By Francis Allan L. Angelo

 

IS THE plan to create a second legislative district in Iloilo City losing steam?

 

Iloilo City lone district Rep. Raul Gonzalez Jr. said the chances of his proposal being passed before the election season sets in are getting slimmer as the Senate drags its feet on the measure.

 

Gonzalez is the proponent of House Bill 3672 seeking for the creation of the second legislative district in Iloilo City.

 

The first district will be composed of Jaro, Mandurriao and LaPaz while the second district is comprised of Arevalo, Molo and Iloilo City proper.

 

The House has approved HB 3672 and consequently passed House Resolution No. 4256 calling for the redistricting of the city.

 

The counterpart bill of the redistricting bill is still pending with the Senate committee on local governments chaired by Senator Benigno “Noynoy” Aquino III.

 

Earlier, reports came out that Aquino will hold a public hearing on the measure Wednesday but the committee secretariat said the hearing is scheduled August or September 2009.

 

Gonzalez said the Senate is busy with its numerous investigations reason why his proposal cannot be acted upon as of this time.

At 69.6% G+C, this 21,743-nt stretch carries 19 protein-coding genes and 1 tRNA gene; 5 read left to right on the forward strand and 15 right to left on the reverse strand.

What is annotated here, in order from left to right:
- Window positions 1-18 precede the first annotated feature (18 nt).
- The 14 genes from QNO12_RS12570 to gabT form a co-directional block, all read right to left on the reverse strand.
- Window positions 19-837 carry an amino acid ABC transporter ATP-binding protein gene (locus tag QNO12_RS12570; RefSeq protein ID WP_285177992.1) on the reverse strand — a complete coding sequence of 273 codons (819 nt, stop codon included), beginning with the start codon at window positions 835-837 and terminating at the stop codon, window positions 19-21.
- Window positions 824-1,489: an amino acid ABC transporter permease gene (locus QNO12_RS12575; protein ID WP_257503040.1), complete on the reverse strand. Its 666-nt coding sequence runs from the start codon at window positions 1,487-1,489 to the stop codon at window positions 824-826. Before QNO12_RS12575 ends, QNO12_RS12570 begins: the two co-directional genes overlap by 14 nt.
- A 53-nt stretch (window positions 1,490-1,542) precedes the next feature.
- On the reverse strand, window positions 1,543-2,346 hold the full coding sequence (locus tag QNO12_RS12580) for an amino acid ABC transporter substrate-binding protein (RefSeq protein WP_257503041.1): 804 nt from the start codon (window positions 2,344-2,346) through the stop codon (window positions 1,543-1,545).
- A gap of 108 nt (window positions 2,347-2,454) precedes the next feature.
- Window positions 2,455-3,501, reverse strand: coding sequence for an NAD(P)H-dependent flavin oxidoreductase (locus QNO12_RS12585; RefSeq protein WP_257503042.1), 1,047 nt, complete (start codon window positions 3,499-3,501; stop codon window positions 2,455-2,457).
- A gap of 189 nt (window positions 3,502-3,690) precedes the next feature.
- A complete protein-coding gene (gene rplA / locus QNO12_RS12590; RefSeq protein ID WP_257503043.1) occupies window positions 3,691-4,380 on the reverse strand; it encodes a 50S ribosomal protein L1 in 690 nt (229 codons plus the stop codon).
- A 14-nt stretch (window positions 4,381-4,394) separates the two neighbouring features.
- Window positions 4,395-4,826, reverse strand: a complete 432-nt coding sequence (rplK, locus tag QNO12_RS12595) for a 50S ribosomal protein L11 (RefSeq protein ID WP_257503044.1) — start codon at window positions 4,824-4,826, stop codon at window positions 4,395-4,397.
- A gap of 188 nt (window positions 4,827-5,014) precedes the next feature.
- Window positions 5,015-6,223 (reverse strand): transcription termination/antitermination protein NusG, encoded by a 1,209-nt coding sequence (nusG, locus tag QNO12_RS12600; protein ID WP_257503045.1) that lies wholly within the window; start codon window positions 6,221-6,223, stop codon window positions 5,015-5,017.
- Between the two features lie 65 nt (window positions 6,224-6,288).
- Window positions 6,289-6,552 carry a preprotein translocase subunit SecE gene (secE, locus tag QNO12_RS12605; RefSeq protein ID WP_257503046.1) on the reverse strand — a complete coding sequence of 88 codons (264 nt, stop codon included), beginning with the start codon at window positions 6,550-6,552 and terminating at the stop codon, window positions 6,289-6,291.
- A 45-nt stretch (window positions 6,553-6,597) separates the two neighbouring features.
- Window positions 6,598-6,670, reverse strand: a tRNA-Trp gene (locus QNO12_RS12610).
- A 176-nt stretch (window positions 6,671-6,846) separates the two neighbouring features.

Congress must pass the redistricting bill before the November 30, 2009 deadline for the filing of candidacy set by the Commission on Elections (Comelec).

 

Comelec regional director Dennis Ausan said the redistricting bill should be passed before the deadline so they can prepare the ballots should there be second congressional seat in Iloilo City.

 

Ausan said the Comelec will be printing a different kind of ballot to suit the poll automation next year, “thus we need to finalize the list of candidates who will run for various positions.”

 

But Gonzalez said there is still time for his measure to hurdle past Congress before the November deadline.

 

Gonzalez also warned the senators that Ilonggos will decide on their fate in the next election if they dilly-dally on the redistricting measure.